Work Health & Safety Due Diligence


Have you really met this new set of obligations?

A new uniform Work Health and Safety regime has been adopted in Queensland, New South Wales, the ACT, the Northern Territory and the Commonwealth since 1 January 2012.

The new laws comprise the model Work Health and Safety Act 2011 (model Act), the model Work Health and Safety Regulations 2011 (model Regulations), model Codes of Practice, as well as a National Compliance and Enforcement Policy.

1. Are you caught?

The safety obligations under this regime, which we explain below, bind not only company directors, but also “officers” of companies, partnerships and government departments.

The term “officer” includes:

  • de facto directors (i.e., persons acting in the position of directors who gives instruction or guidance);
  • shadow directors;
  • company secretaries;
  • persons who make decisions that affect a substantial part, if not the whole, of an organisation’s business;
  • a person who is able to significantly affect the organisation’s financial standing;
  • a trustee who administers a compromise or an arrangement of the organisation;
  • project managers;
  • lawyers involved in decisions affecting a substantial part of the organisation’s business;
  • receivers;
  • administrators or liquidators of companies; and
  • officers of the Crown.

2. What does “due diligence” mean in the real world?

All “officers” of companies, partnerships and government departments are obliged, under the new regime, to exercise due diligence in order that the organisation that they head or significantly affect complies with the safety duties that are imposed by the new regime.

“Officers” cannot delegate this duty to anybody else.  Moreover, an “officer” can be found to be in breach of that duty even if their organisation has not breached its safety obligations under this new regime.  This means that, if the organisation has been lucky enough to avoid a safety incident, its “officers” could still be in breach of their due diligence duty if they do not have appropriate safety systems in place, etc. Practically, this means that even though you may specifically employ someone or task someone with a role, something like “safety officer” or similar, you still have to check to see that systems are in place to meet the potential safety risks in the workplace.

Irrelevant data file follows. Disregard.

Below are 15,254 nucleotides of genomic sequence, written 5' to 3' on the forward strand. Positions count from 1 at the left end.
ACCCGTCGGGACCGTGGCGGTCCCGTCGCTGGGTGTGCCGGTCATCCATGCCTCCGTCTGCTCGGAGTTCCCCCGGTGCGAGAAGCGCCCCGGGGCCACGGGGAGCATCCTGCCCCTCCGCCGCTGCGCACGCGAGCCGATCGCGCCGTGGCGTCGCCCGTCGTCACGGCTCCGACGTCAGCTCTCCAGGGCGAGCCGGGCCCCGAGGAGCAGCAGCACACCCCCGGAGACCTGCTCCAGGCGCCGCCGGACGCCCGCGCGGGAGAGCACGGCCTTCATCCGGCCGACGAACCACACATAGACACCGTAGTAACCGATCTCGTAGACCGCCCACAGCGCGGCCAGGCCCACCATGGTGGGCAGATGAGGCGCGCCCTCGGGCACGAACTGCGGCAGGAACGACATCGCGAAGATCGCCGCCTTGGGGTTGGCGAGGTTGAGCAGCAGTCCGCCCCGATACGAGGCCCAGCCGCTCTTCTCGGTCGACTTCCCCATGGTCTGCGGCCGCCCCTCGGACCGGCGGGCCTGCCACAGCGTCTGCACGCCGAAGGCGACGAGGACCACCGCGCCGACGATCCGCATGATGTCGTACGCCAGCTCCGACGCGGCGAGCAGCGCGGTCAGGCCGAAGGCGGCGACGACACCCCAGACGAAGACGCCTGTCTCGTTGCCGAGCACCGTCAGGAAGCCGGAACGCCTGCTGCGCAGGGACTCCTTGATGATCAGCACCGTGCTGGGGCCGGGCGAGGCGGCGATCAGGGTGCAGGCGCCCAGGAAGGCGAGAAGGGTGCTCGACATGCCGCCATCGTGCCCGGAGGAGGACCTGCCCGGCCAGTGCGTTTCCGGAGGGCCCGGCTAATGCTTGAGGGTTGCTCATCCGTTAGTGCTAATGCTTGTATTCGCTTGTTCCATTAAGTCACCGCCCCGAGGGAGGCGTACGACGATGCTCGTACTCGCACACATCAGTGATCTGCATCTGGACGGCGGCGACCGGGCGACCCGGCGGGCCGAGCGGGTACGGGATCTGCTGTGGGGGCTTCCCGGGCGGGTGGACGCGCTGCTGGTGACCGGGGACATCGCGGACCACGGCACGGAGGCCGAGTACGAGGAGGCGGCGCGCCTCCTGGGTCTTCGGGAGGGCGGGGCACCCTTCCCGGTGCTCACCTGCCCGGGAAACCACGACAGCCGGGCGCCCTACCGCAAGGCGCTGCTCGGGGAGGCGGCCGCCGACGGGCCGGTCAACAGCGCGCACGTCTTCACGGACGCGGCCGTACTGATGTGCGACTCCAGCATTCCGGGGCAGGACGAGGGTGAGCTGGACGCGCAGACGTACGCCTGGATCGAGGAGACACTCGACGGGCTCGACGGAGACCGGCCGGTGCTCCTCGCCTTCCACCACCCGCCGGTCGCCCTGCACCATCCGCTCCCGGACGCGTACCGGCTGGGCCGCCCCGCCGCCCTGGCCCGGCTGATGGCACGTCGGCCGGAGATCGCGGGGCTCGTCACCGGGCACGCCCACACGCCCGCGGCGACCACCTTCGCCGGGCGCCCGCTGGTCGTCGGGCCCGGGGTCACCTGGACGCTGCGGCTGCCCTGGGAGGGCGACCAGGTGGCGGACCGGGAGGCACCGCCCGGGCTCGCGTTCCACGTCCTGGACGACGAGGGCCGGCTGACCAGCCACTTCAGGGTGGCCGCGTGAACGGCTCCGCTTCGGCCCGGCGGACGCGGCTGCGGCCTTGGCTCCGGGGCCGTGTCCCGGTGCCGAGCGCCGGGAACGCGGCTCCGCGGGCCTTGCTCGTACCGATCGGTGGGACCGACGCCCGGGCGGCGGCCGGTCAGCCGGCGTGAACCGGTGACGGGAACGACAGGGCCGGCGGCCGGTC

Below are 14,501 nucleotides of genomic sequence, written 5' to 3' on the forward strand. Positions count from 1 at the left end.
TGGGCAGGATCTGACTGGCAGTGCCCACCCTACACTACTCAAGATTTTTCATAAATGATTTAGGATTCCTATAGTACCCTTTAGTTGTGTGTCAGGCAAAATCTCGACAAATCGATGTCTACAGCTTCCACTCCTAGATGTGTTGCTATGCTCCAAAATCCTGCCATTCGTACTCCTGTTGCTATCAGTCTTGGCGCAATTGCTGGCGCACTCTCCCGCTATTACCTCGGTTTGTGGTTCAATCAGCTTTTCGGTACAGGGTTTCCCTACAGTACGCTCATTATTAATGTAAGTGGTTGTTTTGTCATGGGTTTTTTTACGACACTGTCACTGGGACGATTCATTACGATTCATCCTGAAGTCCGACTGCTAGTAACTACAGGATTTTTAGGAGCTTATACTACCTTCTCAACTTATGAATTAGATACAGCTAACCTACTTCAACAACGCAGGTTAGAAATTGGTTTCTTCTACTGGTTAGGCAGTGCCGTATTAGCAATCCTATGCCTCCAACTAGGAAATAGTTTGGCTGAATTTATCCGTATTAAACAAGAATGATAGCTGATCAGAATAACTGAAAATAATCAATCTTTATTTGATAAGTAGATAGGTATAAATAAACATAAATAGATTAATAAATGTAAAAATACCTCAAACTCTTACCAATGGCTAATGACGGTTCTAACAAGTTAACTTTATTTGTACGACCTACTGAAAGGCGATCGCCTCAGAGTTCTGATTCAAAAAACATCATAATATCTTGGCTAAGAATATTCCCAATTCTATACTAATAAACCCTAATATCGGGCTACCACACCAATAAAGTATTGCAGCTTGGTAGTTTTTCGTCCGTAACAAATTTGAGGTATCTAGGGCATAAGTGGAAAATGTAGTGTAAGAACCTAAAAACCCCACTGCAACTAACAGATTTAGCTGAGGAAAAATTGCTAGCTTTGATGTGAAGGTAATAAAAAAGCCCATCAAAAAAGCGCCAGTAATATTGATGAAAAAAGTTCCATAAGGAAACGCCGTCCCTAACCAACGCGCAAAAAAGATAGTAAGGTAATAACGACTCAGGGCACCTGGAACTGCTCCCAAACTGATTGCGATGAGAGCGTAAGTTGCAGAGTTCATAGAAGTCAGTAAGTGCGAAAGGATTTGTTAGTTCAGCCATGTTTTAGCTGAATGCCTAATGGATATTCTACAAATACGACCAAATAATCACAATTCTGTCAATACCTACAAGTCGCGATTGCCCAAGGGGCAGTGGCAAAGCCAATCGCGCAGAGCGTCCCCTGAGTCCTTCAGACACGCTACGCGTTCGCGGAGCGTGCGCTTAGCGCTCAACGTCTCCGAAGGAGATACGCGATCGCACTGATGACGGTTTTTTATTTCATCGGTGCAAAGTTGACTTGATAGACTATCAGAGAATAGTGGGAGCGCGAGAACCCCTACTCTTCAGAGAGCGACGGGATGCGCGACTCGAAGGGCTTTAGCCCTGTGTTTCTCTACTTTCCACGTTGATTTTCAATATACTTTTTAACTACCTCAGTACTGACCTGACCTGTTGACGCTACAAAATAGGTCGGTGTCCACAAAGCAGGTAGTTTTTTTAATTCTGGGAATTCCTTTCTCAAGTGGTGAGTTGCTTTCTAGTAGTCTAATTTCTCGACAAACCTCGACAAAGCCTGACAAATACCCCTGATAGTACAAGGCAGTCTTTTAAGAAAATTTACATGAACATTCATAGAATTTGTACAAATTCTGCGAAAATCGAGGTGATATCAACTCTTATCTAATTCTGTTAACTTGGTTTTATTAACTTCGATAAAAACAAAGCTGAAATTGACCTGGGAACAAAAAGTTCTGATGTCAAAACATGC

3. How do I meet these standards?

An “officer’s” exercise of due diligence comprises the following obligations:

  1. Acquiring and maintaining up to date knowledge of Work Health and Safety matters, both in terms of familiarisation with the current law and also in terms of acquiring internal organisation reports regarding safety performance and workplace health and safety regulationsany issues of concern.
  2. Familiarisation with the nature of the organisation’s operations and the hazards and risks associated with these.
  3. Provision of appropriate resources and processes to enable the identification of hazards and their elimination from the organisation.  At a minimum, this requires recruiting appropriate staff members with relevant safety expertise as well as training personnel to ensure that safety is taken into account in decision-making processes.
  4. Reporting and analyzing safety performance so the organisation can promptly respond to hazards.
  5. Ensuring that the organisation implements processes for complying with its safety obligations.  This includes not only reporting hazards, but also consulting with personnel, ensuring compliance with notices issued under the new legislation, and ensuring the training of personnel with regard to Work Health and Safety issues.
  6. Conduct of safety audits and officers’ personal verification that the organisation’s systems ensure compliance with safety obligations.

Overall, the due diligence duty on “officers” requires personal vigilance to ensure that their organisation complies with its safety obligations.

4. What if I am too busy or don’t get around to it?

Penalties apply.

The following penalties are the maximum penalties:

1. Category 1 offence:
The officer without reasonable excuse and with recklessness exposing an individual to a risk of death or serious injury or illness – $600,000 fine or 5 years imprisonment or both.

2. Category 2 offence:
Failure by an officer (without recklessness) exposing an individual to a risk of death or serious injury or illness – $300,000 fine.

3. Category 3 offence:
Officer’s failure to exercise due diligence, but there is no exposure of an individual to a risk of death or serious injury or illness – $100,000 fine.

5. Is there some way to limit my personal exposure?

Although “officers” cannot delegate their due diligence duty to any other person, they should, ensure that appropriate clauses are included in their Employment Contracts to provide for support with the payment of legal advice and costs so they can understand their legal position and respond to any enquiries made by the authorities.  It is also appropriate for organisations and “officers” to ensure that insurance policies maintained by the company provide this style of cover to “officers”.

If you have any further questions, please contact Adam Robinson of our office on (07) 3123 5700.

Due to the impact of specific facts on any given case please treat this information as a general guide and not as legal advice. If you require advice on how to adequately protect your security rights please contact Adam Robinson on 07 3123 5700.